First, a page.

Major global market trends
The global equity rally continued in April, helped by an easing back in global bond yields as central banks reiterated their desire to keep accommodative financial conditions. A weaker $US also helped fuel a rebound in commodity prices after they endured a small correction in March.
Relative to their 12-month moving average, the trend in equities, bond yields and commodity prices remains to the upside, while the trend in the $US is still down.
The 2-2-2 market outlook
Looking forward, the outlook for equities remains favourable given rapidly recovering global economic growth and corporate earnings. That said, further upside may be limited by already high valuations.
Based on Bloomberg estimates, for example, current market earnings expectations are consistent with 8% growth in S&P 500 forward earnings by year-end. I anticipate expectations will be revised up further such that forward earnings actually grow by 12% over this period.
The major near-term risk remains a sharp increase in bond yields as this could pressure still lofty outright price-to-earnings (PE) valuations. At 22 times forward earnings, the S&P PE ratio is well above long-run average levels, through this appears somewhat justified by the low level of interest rates and the still below-trend level of earnings after their mini-collapse last year.
My current market view can be summarised as ‘2-2-2’. For starters, despite current market concerns, I anticipate core annual U.S. consumer price inflation will end the year sub-2% – or broadly in line with its average of the past few decades. In turn, that suggests the market will remain comfortable with the view that the Fed won’t raise interest rates over 2022, which my modelling suggests should keep U.S. 10-year bond yields sub-2% also.
Assuming a year-end equity risk premium around the current level of 2.9% and a 10-year bond yield of, say, 1.85% implies an equity earning yield of 4.75% or a forward PE ratio still with a “two handle” (specifically 21 on these assumptions, which would be 5% below current PE values).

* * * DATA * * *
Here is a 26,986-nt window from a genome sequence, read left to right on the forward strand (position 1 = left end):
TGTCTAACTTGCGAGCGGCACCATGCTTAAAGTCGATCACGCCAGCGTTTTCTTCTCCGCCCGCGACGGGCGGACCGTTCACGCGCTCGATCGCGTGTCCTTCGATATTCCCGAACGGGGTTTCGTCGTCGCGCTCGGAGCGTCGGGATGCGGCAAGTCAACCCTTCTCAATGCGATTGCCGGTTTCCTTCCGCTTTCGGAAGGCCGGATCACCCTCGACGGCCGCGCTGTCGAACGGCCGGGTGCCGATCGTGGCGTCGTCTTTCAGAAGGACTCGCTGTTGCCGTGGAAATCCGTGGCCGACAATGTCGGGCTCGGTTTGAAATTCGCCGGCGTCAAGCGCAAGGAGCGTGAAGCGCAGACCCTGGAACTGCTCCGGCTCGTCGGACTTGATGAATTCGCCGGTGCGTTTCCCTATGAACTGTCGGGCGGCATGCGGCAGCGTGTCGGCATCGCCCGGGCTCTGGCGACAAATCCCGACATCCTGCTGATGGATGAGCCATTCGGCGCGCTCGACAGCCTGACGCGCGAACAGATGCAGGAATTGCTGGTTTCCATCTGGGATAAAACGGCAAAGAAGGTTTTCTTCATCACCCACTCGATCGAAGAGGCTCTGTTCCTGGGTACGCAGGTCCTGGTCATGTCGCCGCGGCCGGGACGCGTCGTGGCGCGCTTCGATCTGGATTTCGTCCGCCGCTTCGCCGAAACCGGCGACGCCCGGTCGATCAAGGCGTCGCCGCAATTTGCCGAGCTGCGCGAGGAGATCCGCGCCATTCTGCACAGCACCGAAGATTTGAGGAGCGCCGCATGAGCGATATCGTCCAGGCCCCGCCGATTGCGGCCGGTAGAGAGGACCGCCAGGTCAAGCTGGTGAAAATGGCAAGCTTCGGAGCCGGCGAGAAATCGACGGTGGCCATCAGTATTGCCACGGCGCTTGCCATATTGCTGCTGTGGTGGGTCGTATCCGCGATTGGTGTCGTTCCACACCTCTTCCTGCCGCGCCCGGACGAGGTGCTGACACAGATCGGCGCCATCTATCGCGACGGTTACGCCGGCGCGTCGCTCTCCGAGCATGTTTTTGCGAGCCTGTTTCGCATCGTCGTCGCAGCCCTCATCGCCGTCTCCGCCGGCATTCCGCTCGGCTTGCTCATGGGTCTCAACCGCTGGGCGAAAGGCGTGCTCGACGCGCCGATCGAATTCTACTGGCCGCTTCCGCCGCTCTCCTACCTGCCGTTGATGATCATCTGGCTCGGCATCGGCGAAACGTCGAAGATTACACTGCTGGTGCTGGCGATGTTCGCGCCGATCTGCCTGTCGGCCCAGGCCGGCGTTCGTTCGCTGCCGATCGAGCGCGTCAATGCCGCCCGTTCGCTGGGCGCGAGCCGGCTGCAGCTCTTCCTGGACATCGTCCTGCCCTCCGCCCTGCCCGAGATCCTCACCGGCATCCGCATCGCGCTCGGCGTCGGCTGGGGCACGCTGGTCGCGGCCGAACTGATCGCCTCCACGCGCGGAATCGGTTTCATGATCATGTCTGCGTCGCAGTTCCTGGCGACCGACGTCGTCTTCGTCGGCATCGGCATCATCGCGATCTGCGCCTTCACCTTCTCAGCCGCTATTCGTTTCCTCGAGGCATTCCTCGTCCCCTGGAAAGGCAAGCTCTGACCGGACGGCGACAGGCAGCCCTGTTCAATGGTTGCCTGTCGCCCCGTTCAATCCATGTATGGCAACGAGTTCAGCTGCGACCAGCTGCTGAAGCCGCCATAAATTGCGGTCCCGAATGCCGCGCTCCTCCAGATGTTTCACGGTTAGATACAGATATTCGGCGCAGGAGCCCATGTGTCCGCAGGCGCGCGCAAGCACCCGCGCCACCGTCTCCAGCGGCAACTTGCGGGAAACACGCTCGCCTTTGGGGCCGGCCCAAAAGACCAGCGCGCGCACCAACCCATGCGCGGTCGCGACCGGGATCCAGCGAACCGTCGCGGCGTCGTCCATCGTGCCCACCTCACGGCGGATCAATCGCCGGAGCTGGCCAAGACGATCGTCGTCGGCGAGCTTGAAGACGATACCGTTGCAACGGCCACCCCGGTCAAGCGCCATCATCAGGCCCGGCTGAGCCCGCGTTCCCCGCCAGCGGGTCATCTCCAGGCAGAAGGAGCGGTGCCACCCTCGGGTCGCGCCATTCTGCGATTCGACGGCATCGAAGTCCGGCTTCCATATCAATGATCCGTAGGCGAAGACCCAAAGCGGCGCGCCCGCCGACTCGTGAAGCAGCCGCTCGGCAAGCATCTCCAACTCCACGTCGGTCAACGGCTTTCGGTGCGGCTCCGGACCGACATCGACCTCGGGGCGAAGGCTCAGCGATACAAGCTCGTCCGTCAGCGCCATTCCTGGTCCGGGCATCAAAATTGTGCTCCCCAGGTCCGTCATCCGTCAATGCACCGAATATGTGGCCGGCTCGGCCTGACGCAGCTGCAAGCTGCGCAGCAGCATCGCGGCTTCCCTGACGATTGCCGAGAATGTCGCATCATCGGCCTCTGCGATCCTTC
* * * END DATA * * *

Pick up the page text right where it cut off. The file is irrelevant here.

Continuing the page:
Along with modest dividends and good earnings growth, that scenario would be consistent with positive equity returns over the remainder of the year.
Major global equity trends
As seen in the chart set below, the growth factor and the U.S. market enjoyed a rebound in relative performance last month, likely helped by lower bond yields. Emerging markets, however, continued to weaken after strong relative performance since early last year. The Australian market also continued to generally underperform.
My base case is that value areas of the global market can continue to outperform over at least the next three to six months, though the ‘reflation/re-opening’ trade should then give way to a reassertion of the pre-COVID relative outperformance of growth sectors such as technology. Technology/growth may be challenged again once bond yields start to re-normalise and/or if inflation picks up more than I expect.
BetaShares sector/thematic ETFs
As seen in the table below, the above global trends are reflected in the performance of BetaShares’ thematic global and Australian equity ETFs.
Tables ordered by 6/12 month return performance (excluding latest month performance) for Fund. Past performance is not indicative of future performance of any index or fund. You cannot invest directly in an index. Index performance doesn’t take into account any fund fees and costs.
Within Australian equities, the strongest performers in the month were our technology and resources funds (ATEC and QRE respectively) – after weakness in the previous month – while small caps (SMLL) also performed well. Financials (QFN), ATEC and our fundamentally-weighted Australian equity fund (QOZ) were the top three performers on an equally-weighted 6/12 month return basis**.
Among the global currency-hedged funds***, the tech-exposed NASDAQ-100 (HNDQ) led the pack last month, though there were good gains across most other funds except energy (FUEL) and Japan (HJPN). ‘Value’ exposures BNKS, FOOD and FUEL were the top three performers on a 6/12 month basis.
Among the global currency-unhedged funds, cyber-security (HACK), equally-weighted S&P 500 stocks (QUS) and UK equities (F100) enjoyed the strongest returns last month, while Indian equities (IIND) suffered a setback, likely reflecting the surge in COVID cases across the country. ASIA, RBTZ and QUS were the top three performers on a 6/12 month basis.
Further information on the complete range of BetaShares’ exchange traded products can be found here.
*Trend: Outright trend is up if the relevant NAV return index is above its 12-month moving average and the slope of the moving average is positive, and down if the index is below this moving average and the slope of the moving average is negative. No trend is displayed in all other cases. Relative trend is based on the ratio of the relevant return index to its broader Australian or global benchmark index.
**The ranking of performance is based on an equally-weighted average of 6 & 12 month return performance, excluding the latest month. A short-term ranking is also provided based on equally-weighted 3 and 6 month returns.
***Where both currency-hedged and unhedged global equity funds are available, my analysis focuses only currency-hedged fund performance to abstract from exchange-rate movements.